Make These Black Eyed Peas With Kale and Andouille for a Simple One-Pot Dinner

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A one-pot meal packed with flavor. J. Kenji Lopez-Alt

This isn't the first kale, black-eyed pea, and sausage soup I've made, and it probably won't be the last. The ingredients are custom-made for each other, both from a flavor and from a nutritional standpoint. This one, made with smoky andouille sausage and pork belly with tender beans and braised kale in a spicy broth is the kind of dish that can get you through a winter without ever having to eat anything else. Not that you'd want to, but you could.

I think I've mentioned this in the past: I'm a pretty lazy guy. Not in the "I think I'll sit on my butt all day and veg out in front of the TV" kind of way, but in the "given option A and option B end up at similar end results, and option A is way easier than option B, I'll choose option A" kind of way. Faster, easier routes to delicious food are always something I'm on the lookout for. As much as I like getting heavily invested in an all-day cooking project, I absolutely love simple recipes like this one that maximize the deliciousness-to-work-required ratio.

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This particular version takes a bit of a Cajun approach, starting with sliced smoked andouille sausage. Cajun-style andouille (not to be confused with French andouille) is a "double-smoked" sausage: it starts with a cold-smoked Boston pork butt that is ground coarsely, seasoned heavily with garlic and other spices, and stuffed into casing. It then gets hot smoked to cook it and impart a second layer of smoky flavor.

What does this mean for us? it means an instant flavor-boost in our stew with very minimal work.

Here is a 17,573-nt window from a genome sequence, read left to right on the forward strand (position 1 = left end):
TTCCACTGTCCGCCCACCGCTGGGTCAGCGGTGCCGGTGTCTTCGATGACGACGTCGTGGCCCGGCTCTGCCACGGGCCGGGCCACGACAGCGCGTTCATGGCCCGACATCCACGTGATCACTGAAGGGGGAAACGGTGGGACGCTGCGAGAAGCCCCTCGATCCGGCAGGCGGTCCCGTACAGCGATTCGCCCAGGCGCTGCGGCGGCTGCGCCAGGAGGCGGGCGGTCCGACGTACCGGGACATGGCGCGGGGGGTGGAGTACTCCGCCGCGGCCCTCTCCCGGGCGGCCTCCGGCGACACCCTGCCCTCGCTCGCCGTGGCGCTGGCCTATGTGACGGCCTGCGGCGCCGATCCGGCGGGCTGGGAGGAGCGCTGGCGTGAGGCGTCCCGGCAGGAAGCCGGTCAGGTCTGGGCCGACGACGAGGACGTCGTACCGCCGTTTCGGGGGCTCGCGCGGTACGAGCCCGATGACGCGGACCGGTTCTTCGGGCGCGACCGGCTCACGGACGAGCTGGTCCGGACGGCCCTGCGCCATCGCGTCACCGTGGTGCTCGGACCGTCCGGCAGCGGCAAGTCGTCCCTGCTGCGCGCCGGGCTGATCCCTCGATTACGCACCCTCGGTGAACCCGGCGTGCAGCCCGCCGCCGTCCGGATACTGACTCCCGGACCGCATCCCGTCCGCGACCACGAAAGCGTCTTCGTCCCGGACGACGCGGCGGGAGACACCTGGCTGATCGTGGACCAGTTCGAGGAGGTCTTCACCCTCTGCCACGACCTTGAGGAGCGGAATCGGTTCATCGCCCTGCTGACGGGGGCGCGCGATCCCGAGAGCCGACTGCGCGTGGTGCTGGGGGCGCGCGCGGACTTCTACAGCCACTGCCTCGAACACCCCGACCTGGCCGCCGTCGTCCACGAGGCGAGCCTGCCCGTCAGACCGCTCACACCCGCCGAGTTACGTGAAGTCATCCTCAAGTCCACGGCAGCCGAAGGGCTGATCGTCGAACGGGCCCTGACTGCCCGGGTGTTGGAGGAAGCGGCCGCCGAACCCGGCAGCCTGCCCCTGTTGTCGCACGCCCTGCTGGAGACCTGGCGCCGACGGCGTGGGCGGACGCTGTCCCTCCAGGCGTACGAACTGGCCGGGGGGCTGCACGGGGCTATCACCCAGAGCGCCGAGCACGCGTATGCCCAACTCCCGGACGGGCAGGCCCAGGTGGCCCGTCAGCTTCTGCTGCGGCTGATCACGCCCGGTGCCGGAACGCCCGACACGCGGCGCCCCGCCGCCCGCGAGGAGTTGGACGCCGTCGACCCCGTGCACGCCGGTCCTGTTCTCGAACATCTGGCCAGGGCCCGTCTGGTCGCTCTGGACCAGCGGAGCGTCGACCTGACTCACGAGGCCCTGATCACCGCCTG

I sauté sliced Andouille along with chunks of salt pork in my Dutch oven until well browned before adding my vegetables. Taking another cue from Cajun cuisine, I use onions, green bell peppers, and celery, A.K.A. the Holy Trinity of Cajun cooking. To that base, I also add some leeks and garlic, along with a pinch of red pepper flakes and finely diced jalapeño pepper for some extra heat. As the vegetables release liquid, you should be able to use that liquid to scrape up the browned bits from the bottom of the pan.

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After the vegetables have softened, I start adding in my kale. Like most greens, kale will lose a ton of volume as it cooks. I like to add a few handfuls, give it a quick stir, cover, and cook gently until it wilts before adding in more.

In the past, I was the kind of guy who would add my broth and greens at nearly the same time, thinking that the greens would just cook down in the broth. But last year, Chef Marco Canora of Hearth restaurant showed me a different technique. By sautéing greens in your pot and cooking them down before adding your cooking liquid you develop a much more layered, clean flavor in the finished dish.

Once the kale is in, I add black-eyed peas (which, I've discovered, are better when un-soaked just like black beans), some chicken stock (either homemade or store-bought low-sodium chicken stock is fine), and a couple bay leaves before letting it simmer.

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A shot of cider vinegar stirred in at the very end adds some brightness to balance out the richness of the pork.

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The best thing about this kind of soup is that it only gets better when you make it ahead. I made a few huge batches of it last week and packed it into cryovack bags for a camping trip.* I can tell you that there was nothing I wanted more after a long day of hiking than a big pot of this stew.

*Pro-tip: pack soup or stew into cryovack bags, freeze flat, and use in place of ice or ice packs in your cooler for your next camping trip. Keeps your food cold, minimizes weight, and gives you an extra meal too!

Ok, fine. It was a small day of taking leisurely walks through the woods with the dogs followed by lots of cooking on a campfire. But still. You know what I mean.